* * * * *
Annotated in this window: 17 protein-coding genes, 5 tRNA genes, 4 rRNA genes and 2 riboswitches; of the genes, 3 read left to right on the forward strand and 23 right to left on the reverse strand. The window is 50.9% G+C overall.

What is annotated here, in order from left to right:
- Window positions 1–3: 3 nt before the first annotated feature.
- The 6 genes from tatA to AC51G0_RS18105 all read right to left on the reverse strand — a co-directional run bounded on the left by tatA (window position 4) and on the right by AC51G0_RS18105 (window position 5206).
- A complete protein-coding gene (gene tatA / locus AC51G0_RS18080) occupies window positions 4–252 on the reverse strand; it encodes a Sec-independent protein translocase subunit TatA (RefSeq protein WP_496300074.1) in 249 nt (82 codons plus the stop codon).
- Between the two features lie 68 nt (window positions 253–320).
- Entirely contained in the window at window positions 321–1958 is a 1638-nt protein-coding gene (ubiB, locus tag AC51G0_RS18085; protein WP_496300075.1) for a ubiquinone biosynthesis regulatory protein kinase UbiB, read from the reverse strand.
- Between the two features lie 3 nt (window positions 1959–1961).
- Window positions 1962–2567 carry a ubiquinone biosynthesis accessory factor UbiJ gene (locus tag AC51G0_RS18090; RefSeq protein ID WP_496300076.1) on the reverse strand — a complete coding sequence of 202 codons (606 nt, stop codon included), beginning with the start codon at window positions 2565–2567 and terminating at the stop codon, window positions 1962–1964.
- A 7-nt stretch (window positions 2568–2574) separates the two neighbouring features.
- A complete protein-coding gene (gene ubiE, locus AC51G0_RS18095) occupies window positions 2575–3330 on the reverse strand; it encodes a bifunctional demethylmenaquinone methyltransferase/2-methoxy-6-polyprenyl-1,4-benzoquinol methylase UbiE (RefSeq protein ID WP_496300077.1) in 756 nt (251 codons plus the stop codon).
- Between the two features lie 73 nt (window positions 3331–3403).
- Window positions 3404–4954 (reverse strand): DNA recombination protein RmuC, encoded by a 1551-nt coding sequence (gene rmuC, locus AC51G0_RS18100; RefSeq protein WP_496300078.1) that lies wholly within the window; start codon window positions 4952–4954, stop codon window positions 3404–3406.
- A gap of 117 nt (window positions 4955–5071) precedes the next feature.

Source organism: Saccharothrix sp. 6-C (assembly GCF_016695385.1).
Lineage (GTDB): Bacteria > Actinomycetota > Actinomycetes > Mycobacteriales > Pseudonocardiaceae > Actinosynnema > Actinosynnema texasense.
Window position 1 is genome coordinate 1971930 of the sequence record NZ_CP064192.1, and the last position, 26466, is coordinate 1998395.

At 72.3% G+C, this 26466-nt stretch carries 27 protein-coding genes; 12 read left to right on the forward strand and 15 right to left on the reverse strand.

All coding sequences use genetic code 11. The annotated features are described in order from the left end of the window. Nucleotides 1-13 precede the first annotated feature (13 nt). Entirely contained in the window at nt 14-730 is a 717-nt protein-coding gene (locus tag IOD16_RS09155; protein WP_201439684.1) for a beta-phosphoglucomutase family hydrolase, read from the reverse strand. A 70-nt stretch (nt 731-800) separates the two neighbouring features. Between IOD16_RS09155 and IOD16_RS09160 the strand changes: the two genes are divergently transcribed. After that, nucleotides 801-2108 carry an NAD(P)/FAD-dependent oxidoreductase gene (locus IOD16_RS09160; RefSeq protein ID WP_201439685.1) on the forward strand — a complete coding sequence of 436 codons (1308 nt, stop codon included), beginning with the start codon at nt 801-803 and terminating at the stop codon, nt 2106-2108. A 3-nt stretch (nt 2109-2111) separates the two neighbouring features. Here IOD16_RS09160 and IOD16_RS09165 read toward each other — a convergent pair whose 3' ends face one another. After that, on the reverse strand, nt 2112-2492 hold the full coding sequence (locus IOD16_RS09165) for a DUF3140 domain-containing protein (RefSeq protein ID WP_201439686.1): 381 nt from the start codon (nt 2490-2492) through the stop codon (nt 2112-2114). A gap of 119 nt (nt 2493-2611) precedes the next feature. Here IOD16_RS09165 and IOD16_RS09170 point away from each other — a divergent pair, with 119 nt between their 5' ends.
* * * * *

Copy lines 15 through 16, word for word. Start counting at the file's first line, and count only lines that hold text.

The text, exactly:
Source organism: Saccharothrix sp. 6-C (assembly GCF_016695385.1).
Lineage (GTDB): Bacteria > Actinomycetota > Actinomycetes > Mycobacteriales > Pseudonocardiaceae > Actinosynnema > Actinosynnema texasense.